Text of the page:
Today, the highest performing dealers continue to grow and improve despite market challenges because they close the month every single day. Daily reporting tools like DOC sheets (daily operating control) or DPRs (daily performance reports) are used to quantify key department data on a daily basis. These powerful tools allow problems to be addressed in real time and success to be recognized immediately.

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Not only can you see what has happened today and in the month-to-date, but you can forecast where you are going to finish the month in comparison to the goals you have set.

Dealerships In Action

Let’s take a quick look at two different dealerships. Both operate in a similar market area and carry the same OEM brands.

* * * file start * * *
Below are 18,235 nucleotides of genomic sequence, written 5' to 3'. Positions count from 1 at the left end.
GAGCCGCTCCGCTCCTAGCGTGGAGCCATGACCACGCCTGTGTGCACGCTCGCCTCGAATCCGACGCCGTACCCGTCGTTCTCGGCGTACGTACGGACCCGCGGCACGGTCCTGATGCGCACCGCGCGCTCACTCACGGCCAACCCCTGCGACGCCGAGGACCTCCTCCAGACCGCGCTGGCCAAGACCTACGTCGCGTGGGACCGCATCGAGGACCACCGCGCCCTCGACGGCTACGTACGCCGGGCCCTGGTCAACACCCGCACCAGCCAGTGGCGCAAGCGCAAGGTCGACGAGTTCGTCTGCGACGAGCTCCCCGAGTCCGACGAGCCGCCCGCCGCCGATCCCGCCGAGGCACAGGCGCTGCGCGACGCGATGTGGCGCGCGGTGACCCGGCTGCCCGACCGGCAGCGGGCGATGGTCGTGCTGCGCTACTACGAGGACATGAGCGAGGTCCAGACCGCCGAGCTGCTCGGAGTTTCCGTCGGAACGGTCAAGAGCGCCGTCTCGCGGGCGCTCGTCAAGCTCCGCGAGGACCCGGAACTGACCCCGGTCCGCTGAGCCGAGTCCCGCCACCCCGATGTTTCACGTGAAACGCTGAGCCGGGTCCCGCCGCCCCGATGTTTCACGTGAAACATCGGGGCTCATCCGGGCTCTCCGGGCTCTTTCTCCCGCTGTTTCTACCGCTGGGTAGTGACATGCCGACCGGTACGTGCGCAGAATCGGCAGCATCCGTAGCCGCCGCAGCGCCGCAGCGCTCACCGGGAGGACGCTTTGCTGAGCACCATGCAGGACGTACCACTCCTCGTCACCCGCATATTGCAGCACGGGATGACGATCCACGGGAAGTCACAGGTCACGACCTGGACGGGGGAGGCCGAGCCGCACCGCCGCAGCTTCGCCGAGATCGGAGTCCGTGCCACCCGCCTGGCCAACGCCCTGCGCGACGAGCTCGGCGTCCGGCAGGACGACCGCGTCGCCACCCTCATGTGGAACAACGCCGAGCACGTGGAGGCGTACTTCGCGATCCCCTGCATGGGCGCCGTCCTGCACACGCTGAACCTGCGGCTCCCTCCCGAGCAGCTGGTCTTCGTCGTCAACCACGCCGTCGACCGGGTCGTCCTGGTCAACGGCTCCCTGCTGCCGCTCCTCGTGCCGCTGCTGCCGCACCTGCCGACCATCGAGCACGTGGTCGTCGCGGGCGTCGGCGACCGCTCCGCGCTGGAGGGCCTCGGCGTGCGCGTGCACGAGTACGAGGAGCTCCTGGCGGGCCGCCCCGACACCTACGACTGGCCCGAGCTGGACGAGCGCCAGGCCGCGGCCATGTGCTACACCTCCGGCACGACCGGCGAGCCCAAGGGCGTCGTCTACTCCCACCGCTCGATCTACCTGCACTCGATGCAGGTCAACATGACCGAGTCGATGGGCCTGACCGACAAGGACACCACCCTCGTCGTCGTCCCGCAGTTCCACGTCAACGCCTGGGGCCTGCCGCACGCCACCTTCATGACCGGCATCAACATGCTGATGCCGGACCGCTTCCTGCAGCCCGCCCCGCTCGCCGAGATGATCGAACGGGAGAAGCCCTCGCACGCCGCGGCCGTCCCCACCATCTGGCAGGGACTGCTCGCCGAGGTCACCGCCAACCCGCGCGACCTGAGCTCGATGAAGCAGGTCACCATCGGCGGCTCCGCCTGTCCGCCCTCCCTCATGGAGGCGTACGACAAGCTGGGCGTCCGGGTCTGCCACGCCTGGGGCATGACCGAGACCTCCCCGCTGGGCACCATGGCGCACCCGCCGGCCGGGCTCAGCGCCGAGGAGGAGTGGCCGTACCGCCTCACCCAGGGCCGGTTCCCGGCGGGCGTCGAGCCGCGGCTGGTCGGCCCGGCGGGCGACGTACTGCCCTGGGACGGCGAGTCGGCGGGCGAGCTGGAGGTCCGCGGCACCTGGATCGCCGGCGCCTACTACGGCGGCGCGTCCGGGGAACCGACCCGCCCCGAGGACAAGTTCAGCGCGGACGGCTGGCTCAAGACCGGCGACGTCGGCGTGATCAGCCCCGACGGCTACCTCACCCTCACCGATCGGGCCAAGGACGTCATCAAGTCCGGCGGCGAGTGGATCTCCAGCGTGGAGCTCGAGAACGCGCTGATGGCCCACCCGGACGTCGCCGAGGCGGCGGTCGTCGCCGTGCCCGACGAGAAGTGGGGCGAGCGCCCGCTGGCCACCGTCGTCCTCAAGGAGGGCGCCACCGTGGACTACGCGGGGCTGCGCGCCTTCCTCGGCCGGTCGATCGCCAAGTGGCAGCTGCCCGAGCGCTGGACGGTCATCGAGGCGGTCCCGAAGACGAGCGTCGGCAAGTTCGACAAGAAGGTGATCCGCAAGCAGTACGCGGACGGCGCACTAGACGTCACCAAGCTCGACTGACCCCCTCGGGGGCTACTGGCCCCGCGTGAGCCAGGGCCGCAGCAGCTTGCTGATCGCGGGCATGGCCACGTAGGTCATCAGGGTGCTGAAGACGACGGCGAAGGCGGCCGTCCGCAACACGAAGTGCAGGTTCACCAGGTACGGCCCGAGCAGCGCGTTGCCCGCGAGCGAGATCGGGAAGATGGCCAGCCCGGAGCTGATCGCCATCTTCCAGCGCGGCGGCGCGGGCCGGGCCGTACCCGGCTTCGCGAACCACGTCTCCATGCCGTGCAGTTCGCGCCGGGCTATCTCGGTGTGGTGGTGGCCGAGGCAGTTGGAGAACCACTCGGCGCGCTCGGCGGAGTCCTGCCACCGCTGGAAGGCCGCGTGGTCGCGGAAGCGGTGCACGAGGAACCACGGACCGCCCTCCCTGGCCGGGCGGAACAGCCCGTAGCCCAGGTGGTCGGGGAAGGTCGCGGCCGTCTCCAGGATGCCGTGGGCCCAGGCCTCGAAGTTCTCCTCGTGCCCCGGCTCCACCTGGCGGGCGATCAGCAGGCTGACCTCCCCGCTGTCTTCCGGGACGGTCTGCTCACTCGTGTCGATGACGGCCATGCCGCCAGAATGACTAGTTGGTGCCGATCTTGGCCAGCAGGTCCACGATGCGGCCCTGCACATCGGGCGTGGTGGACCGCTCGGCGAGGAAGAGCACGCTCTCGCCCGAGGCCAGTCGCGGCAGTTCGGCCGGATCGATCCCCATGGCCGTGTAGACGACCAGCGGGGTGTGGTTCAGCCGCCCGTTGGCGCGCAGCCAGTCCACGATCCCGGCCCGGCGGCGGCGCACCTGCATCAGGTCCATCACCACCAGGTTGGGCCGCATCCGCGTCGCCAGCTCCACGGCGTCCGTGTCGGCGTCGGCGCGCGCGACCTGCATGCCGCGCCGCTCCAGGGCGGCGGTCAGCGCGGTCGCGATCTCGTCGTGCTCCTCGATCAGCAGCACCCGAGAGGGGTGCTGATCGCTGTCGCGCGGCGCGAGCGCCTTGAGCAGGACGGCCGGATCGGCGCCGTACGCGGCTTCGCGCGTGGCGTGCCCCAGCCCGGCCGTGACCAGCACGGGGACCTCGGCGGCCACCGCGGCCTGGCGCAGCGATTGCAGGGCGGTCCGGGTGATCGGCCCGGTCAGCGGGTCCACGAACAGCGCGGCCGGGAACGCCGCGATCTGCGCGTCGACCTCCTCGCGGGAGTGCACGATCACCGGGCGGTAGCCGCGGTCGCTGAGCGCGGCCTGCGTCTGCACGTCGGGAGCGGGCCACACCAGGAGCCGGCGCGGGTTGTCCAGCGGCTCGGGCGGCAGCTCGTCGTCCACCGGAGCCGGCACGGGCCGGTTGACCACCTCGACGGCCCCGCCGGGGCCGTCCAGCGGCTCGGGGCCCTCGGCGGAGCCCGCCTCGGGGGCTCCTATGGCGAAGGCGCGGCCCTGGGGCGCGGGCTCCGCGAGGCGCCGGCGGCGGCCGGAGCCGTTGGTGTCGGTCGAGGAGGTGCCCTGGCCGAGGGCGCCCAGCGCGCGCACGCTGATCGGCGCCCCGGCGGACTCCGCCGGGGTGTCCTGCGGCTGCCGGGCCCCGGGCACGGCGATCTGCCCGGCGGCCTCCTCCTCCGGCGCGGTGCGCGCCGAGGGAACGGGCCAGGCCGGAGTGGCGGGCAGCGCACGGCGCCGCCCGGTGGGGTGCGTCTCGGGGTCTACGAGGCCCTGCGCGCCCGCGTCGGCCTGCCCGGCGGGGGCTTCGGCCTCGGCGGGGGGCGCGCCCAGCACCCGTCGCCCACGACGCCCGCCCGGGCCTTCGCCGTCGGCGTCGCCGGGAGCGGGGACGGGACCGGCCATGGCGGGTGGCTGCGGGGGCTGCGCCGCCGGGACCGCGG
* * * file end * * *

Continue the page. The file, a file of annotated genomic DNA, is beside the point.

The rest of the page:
Re-Active Cycles is not big on goal setting. They can’t control the market, weather or economy. Their department managers have never seen any performance-related numbers because owner Tom Tyrant has determined this information is confidential. Departmental meetings are rare and only called for to address negative issues. Tom Tyrant only uses his month end income statement to make key decisions.

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Unfortunately, the holiday season has been slow, so it’s time to cut expenses and try to stay profitable by eliminating advertising, training, cutting inventory, company benefits and even firing a few key people.